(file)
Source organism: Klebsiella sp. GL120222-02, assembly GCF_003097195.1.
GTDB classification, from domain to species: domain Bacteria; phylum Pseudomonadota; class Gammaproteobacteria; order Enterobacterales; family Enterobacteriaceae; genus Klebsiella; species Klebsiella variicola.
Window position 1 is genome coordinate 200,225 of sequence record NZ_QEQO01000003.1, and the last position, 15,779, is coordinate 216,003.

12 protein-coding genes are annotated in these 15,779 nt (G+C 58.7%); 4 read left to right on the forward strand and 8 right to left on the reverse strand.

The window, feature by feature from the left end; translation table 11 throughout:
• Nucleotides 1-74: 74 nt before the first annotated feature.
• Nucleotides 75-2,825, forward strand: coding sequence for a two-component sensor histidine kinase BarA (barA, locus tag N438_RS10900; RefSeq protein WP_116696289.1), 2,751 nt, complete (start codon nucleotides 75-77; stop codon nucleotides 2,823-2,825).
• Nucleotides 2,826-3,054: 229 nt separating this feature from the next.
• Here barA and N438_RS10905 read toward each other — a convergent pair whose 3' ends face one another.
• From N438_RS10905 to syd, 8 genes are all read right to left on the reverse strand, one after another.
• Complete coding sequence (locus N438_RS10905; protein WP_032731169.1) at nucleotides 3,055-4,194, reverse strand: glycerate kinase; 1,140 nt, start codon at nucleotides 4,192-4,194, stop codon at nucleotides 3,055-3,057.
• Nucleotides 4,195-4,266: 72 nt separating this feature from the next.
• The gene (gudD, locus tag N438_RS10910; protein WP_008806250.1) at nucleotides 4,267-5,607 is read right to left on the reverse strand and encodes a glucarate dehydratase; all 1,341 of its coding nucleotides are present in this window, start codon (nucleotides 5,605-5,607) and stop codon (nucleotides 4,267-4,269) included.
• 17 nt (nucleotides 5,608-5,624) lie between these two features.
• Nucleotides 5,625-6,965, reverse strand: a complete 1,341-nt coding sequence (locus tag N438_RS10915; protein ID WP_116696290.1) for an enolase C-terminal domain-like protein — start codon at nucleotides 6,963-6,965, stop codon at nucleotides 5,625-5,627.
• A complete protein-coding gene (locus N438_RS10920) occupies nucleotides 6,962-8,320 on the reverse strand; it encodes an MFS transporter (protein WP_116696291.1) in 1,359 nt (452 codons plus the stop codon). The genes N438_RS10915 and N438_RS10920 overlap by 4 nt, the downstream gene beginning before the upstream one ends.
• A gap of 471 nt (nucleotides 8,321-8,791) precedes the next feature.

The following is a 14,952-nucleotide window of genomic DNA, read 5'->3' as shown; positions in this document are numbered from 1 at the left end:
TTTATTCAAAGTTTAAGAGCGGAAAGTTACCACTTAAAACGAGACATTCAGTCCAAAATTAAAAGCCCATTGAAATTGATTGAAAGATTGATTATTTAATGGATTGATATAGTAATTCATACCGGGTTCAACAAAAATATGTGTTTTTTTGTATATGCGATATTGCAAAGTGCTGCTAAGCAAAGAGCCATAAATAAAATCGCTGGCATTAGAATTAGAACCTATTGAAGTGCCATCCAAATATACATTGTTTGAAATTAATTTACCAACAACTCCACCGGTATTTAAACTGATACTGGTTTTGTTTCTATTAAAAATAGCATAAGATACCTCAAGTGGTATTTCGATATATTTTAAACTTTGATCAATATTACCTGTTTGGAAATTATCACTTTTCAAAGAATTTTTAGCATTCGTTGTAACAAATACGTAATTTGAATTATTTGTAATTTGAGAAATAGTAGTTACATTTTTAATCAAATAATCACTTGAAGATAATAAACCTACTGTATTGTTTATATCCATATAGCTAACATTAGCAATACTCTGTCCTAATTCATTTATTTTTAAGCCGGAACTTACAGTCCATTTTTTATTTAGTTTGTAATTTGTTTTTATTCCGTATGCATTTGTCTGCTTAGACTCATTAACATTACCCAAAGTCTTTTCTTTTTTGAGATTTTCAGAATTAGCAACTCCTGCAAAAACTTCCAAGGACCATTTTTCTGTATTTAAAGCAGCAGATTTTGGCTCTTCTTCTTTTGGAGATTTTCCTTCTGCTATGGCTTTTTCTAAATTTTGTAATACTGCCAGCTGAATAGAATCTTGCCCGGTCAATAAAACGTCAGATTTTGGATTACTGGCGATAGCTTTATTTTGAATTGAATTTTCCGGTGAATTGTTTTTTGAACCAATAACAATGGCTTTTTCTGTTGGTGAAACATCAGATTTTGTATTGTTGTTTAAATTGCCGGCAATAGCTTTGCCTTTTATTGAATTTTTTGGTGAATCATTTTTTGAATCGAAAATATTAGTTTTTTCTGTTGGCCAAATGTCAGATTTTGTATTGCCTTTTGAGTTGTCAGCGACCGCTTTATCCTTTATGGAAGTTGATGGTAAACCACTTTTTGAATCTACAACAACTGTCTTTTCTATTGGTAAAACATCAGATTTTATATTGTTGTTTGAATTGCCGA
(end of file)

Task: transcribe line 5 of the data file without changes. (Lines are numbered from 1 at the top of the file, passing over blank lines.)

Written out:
The window, feature by feature from the left end; translation table 11 throughout: